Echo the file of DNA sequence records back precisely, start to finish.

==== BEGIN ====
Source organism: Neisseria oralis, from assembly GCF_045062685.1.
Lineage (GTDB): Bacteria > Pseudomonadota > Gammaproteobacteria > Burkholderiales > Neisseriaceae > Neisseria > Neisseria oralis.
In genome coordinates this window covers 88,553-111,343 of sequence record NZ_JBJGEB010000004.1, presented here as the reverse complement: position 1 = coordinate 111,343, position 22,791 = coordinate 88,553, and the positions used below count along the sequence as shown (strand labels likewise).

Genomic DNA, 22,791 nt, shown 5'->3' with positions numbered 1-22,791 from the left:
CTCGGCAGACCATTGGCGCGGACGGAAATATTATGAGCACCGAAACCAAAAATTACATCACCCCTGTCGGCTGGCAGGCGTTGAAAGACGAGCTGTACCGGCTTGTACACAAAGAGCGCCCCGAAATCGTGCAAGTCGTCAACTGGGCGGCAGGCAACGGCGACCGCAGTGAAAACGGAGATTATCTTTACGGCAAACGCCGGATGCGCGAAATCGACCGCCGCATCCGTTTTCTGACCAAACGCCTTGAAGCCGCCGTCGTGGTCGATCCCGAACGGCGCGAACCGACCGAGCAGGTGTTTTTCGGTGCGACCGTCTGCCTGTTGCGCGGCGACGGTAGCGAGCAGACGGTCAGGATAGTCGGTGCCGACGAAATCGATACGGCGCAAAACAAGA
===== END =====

Source organism: Neisseria oralis, from assembly GCF_045062685.1.
Lineage (GTDB): Bacteria > Pseudomonadota > Gammaproteobacteria > Burkholderiales > Neisseriaceae > Neisseria > Neisseria oralis.
In genome coordinates this window covers 88,553-111,343 of sequence record NZ_JBJGEB010000004.1, presented here as the reverse complement: position 1 = coordinate 111,343, position 22,791 = coordinate 88,553, and the positions used below count along the sequence as shown (strand labels likewise).

Genomic DNA, 22,791 nt, shown 5'->3' with positions numbered 1-22,791 from the left:
CTCGGCAGACCATTGGCGCGGACGGAAATATTATGAGCACCGAAACCAAAAATTACATCACCCCTGTCGGCTGGCAGGCGTTGAAAGACGAGCTGTACCGGCTTGTACACAAAGAGCGCCCCGAAATCGTGCAAGTCGTCAACTGGGCGGCAGGCAACGGCGACCGCAGTGAAAACGGAGATTATCTTTACGGCAAACGCCGGATGCGCGAAATCGACCGCCGCATCCGTTTTCTGACCAAACGCCTTGAAGCCGCCGTCGTGGTCGATCCCGAACGGCGCGAACCGACCGAGCAGGTGTTTTTCGGTGCGACCGTCTGCCTGTTGCGCGGCGACGGTAGCGAGCAGACGGTCAGGATAGTCGGTGCCGACGAAATCGATACGGCGCAAAACAAGA